Strengthening Australia’s transport security
The Hon Anthony Albanese MP
The Minister for Infrastructure, Transport,
Regional Development and Local Government
Leader of the House
Member for Grayndler
March 11 2010
The Rudd Labor Government has today introduced legislation into the Parliament that will allow transport security authorities to respond more quickly and in a better coordinated way to threats to aviation and maritime security.
Safety and security of Australia’s transport networks is our number one priority.
The Transport Security Legislation Amendment (2010 Measures No. 1) Bill 2010 contains amendments which further strengthen Australia’s transport security systems and improve coordination between security authorities.
These measures will:
- Allow the Aviation Prohibited Items list to be amended more quickly through a notice issued by the Minister, subject to Parliamentary scrutiny;
- Enable different classes of ships to be defined in regulations, to better tailor security requirements according to the type of ship, rather than a ‘one size fits all’ approach;
- Give screening officials the power to conduct ‘pat down’ searches of cruise ship passengers and crew (with their permission) in exceptional cases, such as where metal detection equipment is unable to clear a passenger embarking a ship;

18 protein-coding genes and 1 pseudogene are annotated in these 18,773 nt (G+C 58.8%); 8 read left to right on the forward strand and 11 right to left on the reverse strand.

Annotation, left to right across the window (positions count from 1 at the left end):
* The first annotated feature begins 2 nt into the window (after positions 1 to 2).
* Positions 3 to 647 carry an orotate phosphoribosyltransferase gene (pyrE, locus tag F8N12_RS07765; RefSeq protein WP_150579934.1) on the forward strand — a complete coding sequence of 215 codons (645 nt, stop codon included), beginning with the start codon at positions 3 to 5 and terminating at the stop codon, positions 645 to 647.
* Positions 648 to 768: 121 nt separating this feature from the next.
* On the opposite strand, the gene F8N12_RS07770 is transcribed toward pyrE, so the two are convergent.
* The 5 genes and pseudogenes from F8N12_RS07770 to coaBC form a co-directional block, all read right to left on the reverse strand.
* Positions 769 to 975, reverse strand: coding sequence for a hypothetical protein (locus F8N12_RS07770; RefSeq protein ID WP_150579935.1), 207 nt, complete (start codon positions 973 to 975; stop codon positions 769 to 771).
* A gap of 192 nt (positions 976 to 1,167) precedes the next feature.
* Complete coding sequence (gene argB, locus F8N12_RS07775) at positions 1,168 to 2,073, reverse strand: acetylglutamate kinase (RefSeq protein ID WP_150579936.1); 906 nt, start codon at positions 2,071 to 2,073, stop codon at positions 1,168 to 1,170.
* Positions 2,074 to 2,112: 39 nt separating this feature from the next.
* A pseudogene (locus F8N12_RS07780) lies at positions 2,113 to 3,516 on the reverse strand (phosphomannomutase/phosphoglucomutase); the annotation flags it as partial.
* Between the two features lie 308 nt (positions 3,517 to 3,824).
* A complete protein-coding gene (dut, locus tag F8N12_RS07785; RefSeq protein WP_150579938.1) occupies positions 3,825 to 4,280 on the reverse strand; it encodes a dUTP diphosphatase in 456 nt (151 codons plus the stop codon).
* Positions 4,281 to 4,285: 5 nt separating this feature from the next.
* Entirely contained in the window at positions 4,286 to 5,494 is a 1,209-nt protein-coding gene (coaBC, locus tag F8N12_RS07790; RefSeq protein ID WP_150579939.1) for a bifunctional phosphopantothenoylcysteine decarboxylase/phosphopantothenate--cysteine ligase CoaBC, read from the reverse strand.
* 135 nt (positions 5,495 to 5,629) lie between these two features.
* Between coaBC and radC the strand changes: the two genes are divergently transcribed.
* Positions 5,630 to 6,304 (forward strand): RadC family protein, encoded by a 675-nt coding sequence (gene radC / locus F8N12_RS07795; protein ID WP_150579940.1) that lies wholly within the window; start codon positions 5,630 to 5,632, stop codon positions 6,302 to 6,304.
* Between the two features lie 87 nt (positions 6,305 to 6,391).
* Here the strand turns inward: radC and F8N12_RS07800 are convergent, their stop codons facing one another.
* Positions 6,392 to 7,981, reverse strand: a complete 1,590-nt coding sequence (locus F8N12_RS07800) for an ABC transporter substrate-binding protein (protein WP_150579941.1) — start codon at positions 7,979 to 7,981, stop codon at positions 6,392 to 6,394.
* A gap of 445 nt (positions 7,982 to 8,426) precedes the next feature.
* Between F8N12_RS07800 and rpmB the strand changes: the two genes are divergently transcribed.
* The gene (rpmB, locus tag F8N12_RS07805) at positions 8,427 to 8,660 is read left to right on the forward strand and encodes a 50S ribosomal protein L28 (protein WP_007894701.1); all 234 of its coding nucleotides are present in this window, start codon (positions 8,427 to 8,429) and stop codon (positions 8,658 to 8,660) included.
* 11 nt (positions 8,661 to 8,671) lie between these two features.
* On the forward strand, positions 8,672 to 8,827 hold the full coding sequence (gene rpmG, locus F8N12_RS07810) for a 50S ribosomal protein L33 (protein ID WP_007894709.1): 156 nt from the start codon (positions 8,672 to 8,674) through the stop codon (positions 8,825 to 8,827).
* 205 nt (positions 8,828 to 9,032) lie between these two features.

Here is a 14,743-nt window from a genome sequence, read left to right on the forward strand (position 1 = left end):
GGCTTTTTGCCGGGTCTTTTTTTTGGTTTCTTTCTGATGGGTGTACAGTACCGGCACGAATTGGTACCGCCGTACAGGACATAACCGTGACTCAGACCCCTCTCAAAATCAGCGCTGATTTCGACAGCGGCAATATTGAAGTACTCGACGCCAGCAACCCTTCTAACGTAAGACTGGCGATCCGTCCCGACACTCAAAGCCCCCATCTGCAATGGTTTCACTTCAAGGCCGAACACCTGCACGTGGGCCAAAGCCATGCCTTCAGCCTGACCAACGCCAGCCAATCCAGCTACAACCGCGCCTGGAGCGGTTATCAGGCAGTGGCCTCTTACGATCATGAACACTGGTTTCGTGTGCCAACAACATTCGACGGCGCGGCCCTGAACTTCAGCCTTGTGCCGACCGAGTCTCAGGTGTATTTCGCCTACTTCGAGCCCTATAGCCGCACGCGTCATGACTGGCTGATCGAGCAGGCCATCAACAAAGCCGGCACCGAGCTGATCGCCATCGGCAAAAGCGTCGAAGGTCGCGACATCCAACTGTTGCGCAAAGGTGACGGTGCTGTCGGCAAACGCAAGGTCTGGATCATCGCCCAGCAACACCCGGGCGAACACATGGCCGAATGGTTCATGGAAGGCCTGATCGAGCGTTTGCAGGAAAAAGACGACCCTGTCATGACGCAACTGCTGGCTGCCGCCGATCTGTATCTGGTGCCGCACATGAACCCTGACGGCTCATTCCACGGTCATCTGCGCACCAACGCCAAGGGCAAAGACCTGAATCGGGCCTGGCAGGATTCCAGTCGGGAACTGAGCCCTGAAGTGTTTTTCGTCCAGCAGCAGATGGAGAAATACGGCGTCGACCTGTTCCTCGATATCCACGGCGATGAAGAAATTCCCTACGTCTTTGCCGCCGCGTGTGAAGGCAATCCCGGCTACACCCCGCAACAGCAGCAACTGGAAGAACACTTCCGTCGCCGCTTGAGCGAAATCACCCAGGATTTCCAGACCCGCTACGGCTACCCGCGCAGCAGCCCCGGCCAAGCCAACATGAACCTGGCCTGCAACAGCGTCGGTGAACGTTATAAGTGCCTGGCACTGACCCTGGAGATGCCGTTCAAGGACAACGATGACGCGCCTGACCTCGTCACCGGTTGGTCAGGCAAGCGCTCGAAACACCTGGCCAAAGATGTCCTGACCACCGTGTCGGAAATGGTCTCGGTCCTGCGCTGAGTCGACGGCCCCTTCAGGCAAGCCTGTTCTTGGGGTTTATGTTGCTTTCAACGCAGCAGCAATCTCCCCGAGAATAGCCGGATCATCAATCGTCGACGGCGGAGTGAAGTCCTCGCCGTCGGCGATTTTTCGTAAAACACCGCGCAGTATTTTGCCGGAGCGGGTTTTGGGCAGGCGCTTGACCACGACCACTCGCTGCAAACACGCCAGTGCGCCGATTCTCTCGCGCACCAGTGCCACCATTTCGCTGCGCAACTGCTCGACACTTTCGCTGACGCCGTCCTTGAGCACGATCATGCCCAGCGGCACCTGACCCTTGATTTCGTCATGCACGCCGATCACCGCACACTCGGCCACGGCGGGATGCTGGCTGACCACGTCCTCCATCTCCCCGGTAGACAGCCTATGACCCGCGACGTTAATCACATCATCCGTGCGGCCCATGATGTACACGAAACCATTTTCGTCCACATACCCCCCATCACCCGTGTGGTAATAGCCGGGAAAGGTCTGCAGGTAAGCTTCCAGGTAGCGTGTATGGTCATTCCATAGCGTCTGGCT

- Allow the Secretary of my Department to delegate his aviation and maritime powers and functions to the Commonwealth Incident Coordinator to manage aviation and maritime security-related incidents;
- Allow the Secretary of my Department to appoint ‘Security Assessment Inspectors’ with specific entry and information gathering powers to evaluate security policies at Australian sea ports in response to changing and emerging threats;
- Modernise the recording media options for maritime security inspectors to enable them to collect both still and moving images during audit and compliance activities; and
- Provide exemptions from certain security requirements for low risk Australian and foreign ships to allow for greater flexibility in facilitating ship maintenance voyages.
This Bill amends the Aviation Transport Security Act 2004 and the Maritime Transport and Offshore Facilities Security Act 2003, and follows a recent examination of security arrangements for passenger ships undertaken by my Department.
The terrorist attempt on a United Stated-bound flight on Christmas Day last year showed that we need to remain vigilant and stand ready to take the steps necessary to safeguard Australian travellers as well as our transport networks.